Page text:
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300 fourtrax runs good higher rpm, but dies when warms up

6344 Views 14 Replies 6 Participants Last post by  howols
I'll get the year in a bit. 2wd 300 fourtrax. I tinkered with it all day yesterday and got nowhere. Things I've done:
Rebuilt carb.
New oil, oil filter, air filter.
New cdi.
New plug, wire, coil.
Compression is 95-100.
It will start right up cold, after 10 seconds at most will die without choke. Soon after have to give it gas to keep it running. Once fully warmed up, will run worse and worse until it dies. I thought it was possibly electrical or fuel delivery related, but I'm just mechanically inclined enough to get myself in trouble. Never messed with valves, and only rebuilt top end on a 2 strokes. But I have tore 4 strokes apart before, I am thinking rings, or possibly valves need adjusted. If someone could point me in the right direction thatd be great, not sure what else it could be. Bought the machine at an estate sale for cheap and it's in almost showroom quality cosmetically, and from what I could gather it had been sitting for a long, long time. -John
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Sounds like fuel starvation (petcock screens dirty) there’s one on the tank inside and one on the bottom if the petcock.
Also, perhaps didn’t clean carb well enough—did you use pipe cleaners swabs and dental brushes in all those ports? Some I know will require a teeny carb wire set.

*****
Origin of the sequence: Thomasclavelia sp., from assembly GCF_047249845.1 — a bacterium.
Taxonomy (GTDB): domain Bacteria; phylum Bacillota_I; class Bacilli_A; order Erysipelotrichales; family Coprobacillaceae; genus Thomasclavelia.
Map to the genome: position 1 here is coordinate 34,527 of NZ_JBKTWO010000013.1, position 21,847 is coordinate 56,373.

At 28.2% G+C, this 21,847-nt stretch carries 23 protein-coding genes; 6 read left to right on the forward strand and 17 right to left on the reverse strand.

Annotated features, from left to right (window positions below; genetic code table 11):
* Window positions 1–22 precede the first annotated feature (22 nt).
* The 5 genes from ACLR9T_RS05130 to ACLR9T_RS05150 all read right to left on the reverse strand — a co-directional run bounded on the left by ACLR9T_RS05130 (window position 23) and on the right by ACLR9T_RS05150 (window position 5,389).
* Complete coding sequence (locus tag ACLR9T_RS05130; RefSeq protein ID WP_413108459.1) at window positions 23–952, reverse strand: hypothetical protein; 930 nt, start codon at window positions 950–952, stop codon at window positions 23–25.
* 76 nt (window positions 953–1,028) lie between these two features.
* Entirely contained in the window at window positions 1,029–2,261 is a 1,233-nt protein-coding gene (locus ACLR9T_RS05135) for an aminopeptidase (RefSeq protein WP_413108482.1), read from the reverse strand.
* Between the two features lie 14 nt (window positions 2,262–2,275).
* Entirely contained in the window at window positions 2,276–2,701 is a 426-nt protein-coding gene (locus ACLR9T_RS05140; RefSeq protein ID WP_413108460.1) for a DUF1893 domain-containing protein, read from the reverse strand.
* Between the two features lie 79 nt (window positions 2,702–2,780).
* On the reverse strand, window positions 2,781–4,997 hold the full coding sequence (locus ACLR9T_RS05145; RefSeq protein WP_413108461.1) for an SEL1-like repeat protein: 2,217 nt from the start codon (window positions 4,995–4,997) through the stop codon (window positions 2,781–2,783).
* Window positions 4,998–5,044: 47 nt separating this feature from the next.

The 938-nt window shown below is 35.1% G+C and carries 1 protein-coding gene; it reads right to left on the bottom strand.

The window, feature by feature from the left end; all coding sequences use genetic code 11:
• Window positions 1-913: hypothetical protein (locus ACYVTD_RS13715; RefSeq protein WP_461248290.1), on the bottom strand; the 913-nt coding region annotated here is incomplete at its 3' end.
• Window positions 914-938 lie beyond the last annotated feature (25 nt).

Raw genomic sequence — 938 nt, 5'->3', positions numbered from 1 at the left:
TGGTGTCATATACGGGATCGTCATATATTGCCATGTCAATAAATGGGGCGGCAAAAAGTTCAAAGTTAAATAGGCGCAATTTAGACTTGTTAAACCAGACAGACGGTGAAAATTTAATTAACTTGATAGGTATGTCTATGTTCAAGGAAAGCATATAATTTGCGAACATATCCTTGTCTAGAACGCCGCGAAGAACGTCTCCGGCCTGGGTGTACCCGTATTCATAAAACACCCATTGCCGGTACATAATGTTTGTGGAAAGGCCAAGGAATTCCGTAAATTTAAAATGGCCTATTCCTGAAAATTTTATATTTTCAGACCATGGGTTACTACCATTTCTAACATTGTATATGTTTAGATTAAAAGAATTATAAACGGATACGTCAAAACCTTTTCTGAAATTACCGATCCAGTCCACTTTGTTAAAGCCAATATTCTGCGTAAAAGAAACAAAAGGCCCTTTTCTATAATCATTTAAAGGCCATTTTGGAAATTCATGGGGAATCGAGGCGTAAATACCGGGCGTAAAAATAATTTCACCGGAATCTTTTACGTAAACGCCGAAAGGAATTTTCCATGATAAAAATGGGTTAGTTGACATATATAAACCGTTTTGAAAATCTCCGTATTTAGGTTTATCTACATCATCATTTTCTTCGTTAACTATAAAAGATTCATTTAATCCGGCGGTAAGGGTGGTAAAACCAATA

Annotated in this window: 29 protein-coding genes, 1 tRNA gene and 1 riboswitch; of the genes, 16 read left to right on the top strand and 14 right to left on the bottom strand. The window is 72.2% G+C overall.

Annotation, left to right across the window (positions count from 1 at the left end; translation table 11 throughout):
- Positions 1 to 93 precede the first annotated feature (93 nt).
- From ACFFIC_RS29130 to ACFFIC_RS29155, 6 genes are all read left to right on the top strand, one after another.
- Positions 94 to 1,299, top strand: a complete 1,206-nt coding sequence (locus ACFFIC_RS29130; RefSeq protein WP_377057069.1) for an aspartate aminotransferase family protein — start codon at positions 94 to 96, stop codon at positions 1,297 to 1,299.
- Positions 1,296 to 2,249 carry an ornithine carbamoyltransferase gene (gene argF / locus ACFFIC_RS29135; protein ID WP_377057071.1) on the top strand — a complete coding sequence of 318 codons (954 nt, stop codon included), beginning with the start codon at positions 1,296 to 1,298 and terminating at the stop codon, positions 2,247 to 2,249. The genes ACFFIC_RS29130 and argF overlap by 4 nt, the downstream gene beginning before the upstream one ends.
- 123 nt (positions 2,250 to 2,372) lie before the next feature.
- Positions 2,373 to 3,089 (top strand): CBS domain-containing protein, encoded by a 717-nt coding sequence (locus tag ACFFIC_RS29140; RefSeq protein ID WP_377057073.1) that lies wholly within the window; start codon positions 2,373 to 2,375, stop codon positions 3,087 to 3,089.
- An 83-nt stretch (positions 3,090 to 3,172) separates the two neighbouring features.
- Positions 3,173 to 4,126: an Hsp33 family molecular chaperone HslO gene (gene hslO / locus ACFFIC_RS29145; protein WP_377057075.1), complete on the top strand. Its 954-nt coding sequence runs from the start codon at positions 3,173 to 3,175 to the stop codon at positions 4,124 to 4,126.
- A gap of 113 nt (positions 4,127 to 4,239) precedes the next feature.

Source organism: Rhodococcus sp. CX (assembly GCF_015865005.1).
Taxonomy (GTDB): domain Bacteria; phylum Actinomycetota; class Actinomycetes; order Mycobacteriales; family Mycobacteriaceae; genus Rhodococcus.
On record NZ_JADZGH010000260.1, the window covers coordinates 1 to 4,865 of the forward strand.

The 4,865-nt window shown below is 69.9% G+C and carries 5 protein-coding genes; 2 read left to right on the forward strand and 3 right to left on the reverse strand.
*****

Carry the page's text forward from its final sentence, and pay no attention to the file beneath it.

How did you rebuild the carb—complete carb kit with seals? Proper Carb synchronization and pilot screw adjustment extremely important
Did you replace the choke valve? If worn enrichment circuit will stay open, fouling plug. Is your plug sooty?
Hey john you didn’t say what year quad so I’m gonna post a pic of my Keihin VE90E. Make sure your carb is OEM and that the carb model matches the year of the quad.

you will see all of my seals are worn, cracked and stiff. Your carb likely needs a rebuild kit, a primer plunger and a choke valve. $100 in parts.

In the pic you’ll see the pilot screw; stack the spring first, then washer, oring last. In this pic the washer is hard to see.

inspect the pilot jet hole to ensure the port is not clogged by the tip of an old pilot screw. Insert the screw until it lightly seats—at this point you should be able to see the protruding needle tip and catch your fingernail on it. Back off the screw two full turns; at this point you can still see the tip of the screw but you won’t catch your fingernail on it.

next the lock ring on main jet needle needs to be on the middle setting.

Synchronization is simple. Set the idle screw so it just touches the throttle link. Set the throttle cable adjustment (handlebar) at midway. Install the carb andfasten the cable down, taking most of the slack. Use the handlebar adjustment to take out remaining the slack. When you slightly crack the throttle the vacuum piston should respond. Now you can run in the idle screw.


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